I'm a newbie to reinforcement learning. While studying reinforcement learning, a question arose about how to apply reinforcement learning in the real world.

Assuming that a reinforcement learning agent trained in simulation is used in the real world, do they usually only use the optimal policy learned in the simulator? Or are they need additional exploration (learning) in the real world?

In my view, the latter approach is quite impractical in real-world environments where failure by agents' actions is fatal. However, it also seems very difficult for the simulation environment to reflect the real world.

What approach is being adopted by the industry field?

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    Sep 8, 2022 at 9:07

1 Answer 1


RL is not used much in the real industry, as you said because of safety concerns. There are perhaps three different ways of how this would be possible

  1. Use safe exploration to learn a model of the environment and apply model predictive control algorithms on the learned model. This seems to be the approach taken for data center cooling using model-predictive control.

  2. Design an accurate simulation model as a digital twin and use it to train policies there before deploying into the real world. This was the approach taken in the recent breakthrough in nuclear fusion: Magnetic control of tokamak plasmas through deep reinforcement learning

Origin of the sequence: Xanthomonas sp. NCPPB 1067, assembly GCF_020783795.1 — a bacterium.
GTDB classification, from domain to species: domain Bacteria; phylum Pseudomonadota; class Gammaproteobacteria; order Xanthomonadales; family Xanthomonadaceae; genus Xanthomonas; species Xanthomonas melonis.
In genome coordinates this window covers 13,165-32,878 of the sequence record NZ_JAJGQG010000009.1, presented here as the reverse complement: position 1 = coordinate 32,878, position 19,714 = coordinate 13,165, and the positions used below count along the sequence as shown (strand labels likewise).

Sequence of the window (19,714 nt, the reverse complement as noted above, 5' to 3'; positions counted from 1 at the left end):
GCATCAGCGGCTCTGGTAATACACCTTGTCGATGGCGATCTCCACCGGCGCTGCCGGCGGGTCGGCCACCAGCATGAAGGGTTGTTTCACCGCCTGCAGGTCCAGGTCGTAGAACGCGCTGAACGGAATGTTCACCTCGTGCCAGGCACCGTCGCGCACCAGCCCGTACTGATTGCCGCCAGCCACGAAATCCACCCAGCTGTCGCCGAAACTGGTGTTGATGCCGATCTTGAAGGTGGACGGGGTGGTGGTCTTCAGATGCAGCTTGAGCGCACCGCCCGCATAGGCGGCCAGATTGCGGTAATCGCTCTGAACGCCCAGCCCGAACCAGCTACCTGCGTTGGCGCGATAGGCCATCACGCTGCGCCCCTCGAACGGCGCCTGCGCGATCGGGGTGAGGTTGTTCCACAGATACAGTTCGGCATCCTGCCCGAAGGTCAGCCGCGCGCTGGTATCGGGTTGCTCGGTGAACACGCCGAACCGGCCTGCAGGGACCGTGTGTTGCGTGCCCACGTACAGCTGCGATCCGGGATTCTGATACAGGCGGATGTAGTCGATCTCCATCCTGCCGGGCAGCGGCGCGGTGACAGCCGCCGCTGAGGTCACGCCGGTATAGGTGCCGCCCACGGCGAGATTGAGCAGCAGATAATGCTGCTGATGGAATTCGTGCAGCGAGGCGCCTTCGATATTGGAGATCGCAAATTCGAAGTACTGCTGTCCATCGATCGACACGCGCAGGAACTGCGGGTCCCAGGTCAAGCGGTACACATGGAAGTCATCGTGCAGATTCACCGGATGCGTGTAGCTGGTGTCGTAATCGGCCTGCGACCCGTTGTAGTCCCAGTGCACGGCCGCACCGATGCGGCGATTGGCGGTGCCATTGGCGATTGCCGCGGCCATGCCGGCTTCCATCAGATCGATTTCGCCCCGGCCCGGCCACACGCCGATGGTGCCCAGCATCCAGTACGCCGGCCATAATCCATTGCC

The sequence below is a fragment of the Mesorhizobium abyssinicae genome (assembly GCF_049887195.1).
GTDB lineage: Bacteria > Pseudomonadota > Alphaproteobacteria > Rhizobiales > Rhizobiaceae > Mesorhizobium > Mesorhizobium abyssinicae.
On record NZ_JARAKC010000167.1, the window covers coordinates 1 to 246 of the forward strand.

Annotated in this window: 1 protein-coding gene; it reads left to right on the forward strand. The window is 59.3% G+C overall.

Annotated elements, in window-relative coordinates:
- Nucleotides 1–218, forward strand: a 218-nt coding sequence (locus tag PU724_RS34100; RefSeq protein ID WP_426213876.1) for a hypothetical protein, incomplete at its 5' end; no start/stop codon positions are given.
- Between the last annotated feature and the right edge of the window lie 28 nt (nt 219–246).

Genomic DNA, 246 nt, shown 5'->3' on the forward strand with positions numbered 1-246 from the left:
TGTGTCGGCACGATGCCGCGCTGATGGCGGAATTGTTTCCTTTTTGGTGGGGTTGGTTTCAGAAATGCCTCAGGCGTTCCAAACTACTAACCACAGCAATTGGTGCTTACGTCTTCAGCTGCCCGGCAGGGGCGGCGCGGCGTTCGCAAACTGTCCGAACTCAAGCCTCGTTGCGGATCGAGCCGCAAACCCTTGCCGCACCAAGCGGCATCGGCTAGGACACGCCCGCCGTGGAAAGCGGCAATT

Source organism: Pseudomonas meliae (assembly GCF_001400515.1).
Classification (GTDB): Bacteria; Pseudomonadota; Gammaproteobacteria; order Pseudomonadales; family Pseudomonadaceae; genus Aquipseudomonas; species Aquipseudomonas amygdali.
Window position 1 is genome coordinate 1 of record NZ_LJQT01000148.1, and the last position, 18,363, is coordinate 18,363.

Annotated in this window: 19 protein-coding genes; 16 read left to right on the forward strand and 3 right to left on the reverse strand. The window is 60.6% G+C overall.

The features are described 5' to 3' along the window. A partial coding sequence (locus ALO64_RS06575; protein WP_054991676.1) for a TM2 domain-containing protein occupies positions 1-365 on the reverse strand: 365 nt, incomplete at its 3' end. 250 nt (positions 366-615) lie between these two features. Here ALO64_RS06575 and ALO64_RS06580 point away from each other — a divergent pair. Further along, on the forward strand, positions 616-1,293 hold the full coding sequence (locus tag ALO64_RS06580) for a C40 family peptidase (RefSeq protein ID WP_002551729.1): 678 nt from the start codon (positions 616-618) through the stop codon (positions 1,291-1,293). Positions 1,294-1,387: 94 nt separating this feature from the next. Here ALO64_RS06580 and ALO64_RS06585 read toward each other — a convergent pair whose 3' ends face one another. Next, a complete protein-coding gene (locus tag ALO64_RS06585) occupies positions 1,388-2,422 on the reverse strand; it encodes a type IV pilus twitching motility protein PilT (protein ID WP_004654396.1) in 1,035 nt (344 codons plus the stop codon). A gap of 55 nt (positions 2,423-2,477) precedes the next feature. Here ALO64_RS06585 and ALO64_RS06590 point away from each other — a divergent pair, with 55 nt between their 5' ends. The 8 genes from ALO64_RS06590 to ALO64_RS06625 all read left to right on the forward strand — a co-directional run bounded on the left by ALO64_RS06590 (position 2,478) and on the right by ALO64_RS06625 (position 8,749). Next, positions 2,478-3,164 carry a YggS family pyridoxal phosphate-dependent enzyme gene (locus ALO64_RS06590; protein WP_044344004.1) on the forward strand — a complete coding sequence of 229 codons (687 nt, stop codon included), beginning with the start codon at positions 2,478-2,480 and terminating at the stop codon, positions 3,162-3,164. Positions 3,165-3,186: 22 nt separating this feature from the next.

3. Use existing controllers to generate data sets and train RL agents with offline RL (or perhaps imitation learning) and use it as a prior before finetuning it in the real world.

Now, as you mention there is the sim-to-real problem if you train in simulation. The real world usually comes with various uncertainties that can not be simulated well. This may be not extremely relevant for controlled industrial environments but is important in robotics. We can divide the training process into multiple phases, where the agent has less and less information available. The idea is to train a belief model, which aims to assess all the uncertainties and safely adapt to them. An example is: Learning robust perceptive locomotion for quadrupedal robots in the wild


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